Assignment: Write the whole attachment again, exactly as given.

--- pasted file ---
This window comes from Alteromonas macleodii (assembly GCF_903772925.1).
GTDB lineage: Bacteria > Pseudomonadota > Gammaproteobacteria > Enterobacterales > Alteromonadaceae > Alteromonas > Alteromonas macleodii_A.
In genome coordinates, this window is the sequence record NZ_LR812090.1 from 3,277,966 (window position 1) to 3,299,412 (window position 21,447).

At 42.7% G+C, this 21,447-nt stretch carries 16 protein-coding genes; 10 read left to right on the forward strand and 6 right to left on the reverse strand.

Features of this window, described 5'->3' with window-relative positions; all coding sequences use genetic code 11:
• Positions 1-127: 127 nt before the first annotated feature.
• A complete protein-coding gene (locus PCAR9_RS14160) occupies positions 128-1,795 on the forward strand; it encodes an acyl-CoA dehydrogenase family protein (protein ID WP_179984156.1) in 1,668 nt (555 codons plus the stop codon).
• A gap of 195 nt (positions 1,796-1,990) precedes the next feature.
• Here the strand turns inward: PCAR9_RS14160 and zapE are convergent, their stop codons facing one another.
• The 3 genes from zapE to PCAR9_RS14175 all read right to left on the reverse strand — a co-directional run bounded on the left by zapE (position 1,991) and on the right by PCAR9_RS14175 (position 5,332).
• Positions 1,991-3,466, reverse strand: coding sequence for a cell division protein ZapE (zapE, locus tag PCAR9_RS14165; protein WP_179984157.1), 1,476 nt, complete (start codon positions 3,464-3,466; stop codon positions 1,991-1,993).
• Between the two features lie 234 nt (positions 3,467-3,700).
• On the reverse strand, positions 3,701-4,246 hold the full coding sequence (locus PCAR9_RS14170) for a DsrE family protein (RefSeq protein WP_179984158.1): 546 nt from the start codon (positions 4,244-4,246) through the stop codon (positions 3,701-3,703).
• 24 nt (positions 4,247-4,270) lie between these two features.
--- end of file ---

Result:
This window comes from Alteromonas macleodii (assembly GCF_903772925.1).
GTDB lineage: Bacteria > Pseudomonadota > Gammaproteobacteria > Enterobacterales > Alteromonadaceae > Alteromonas > Alteromonas macleodii_A.
In genome coordinates, this window is the sequence record NZ_LR812090.1 from 3,277,966 (window position 1) to 3,299,412 (window position 21,447).

At 42.7% G+C, this 21,447-nt stretch carries 16 protein-coding genes; 10 read left to right on the forward strand and 6 right to left on the reverse strand.

Features of this window, described 5'->3' with window-relative positions; all coding sequences use genetic code 11:
• Positions 1-127: 127 nt before the first annotated feature.
• A complete protein-coding gene (locus PCAR9_RS14160) occupies positions 128-1,795 on the forward strand; it encodes an acyl-CoA dehydrogenase family protein (protein ID WP_179984156.1) in 1,668 nt (555 codons plus the stop codon).
• A gap of 195 nt (positions 1,796-1,990) precedes the next feature.
• Here the strand turns inward: PCAR9_RS14160 and zapE are convergent, their stop codons facing one another.
• The 3 genes from zapE to PCAR9_RS14175 all read right to left on the reverse strand — a co-directional run bounded on the left by zapE (position 1,991) and on the right by PCAR9_RS14175 (position 5,332).
• Positions 1,991-3,466, reverse strand: coding sequence for a cell division protein ZapE (zapE, locus tag PCAR9_RS14165; protein WP_179984157.1), 1,476 nt, complete (start codon positions 3,464-3,466; stop codon positions 1,991-1,993).
• Between the two features lie 234 nt (positions 3,467-3,700).
• On the reverse strand, positions 3,701-4,246 hold the full coding sequence (locus PCAR9_RS14170) for a DsrE family protein (RefSeq protein WP_179984158.1): 546 nt from the start codon (positions 4,244-4,246) through the stop codon (positions 3,701-3,703).
• 24 nt (positions 4,247-4,270) lie between these two features.